Selecting a Funeral Home
One of the first things you will want to do when planning your own funeral is to decide upon a funeral home that will arrange the services. When we say “funeral home” we need to be careful to mention that your own home can actually be an option. “Home funerals,” that is, funerals done entirely by family without the services of a professional funeral home, are increasing in popularity (as more and more families are learning that the services provided by a traditional funeral home are much more elaborate and expensive than they really need). A home funeral is not typically a wise idea in the event that a family is caught off guard by a death and has not planned a funeral well in advance, but, by planning in advance, a family can achieve a blessed memorial service with a minimum amount of expense. We won't go into details in this article about just how to plan a home funeral, but rest assured, there are plenty of resources available to help with that. (Including many other articles that the present authors and publishers have produced elsewhere on the internet.)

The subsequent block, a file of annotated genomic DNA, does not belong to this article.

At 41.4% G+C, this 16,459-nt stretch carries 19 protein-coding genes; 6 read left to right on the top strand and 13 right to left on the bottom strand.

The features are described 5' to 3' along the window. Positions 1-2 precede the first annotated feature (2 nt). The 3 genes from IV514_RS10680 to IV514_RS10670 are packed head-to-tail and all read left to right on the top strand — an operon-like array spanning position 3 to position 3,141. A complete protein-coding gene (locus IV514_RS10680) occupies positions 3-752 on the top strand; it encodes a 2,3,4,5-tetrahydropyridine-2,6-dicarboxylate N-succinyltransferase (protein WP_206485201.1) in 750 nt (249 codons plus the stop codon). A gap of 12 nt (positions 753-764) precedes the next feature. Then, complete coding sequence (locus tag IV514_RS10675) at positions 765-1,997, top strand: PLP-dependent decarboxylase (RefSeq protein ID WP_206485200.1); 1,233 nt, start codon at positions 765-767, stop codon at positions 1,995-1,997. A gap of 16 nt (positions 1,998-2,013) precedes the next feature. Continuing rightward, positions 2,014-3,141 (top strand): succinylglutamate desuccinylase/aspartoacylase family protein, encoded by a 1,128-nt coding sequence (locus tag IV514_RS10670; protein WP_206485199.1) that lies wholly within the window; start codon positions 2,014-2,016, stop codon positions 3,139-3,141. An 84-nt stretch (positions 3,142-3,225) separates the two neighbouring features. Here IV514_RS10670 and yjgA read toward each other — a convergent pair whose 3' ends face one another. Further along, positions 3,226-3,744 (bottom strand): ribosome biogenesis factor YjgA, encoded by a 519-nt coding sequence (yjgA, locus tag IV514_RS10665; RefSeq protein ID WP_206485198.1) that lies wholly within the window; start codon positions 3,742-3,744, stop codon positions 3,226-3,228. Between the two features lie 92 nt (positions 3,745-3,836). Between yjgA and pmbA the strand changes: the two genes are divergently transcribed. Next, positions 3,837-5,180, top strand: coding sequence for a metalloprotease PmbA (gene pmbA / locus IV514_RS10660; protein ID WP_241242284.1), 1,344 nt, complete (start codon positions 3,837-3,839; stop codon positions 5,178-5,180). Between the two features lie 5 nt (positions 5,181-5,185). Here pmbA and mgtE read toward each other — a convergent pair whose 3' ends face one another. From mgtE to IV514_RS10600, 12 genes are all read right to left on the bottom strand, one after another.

All of that said, a home funeral is not for everyone, even if it is to be planned well in advance. So traditional funeral homes are still very useful to many – probably most – who plan and organize a funeral. Finding the right funeral home, and the right funeral director, is important.
You should not rush into this decision. The funeral home industry is a very competitive, profitable field, so most cities – even very small ones of 2,000 people or fewer – offer multiple options. You should investigate all of them personally, asking to meet with a funeral director directly, to make sure your options are thoroughly understood, before making any final decisions. Even when selecting the merchandise for the funeral you should look around and see other options like online memorials.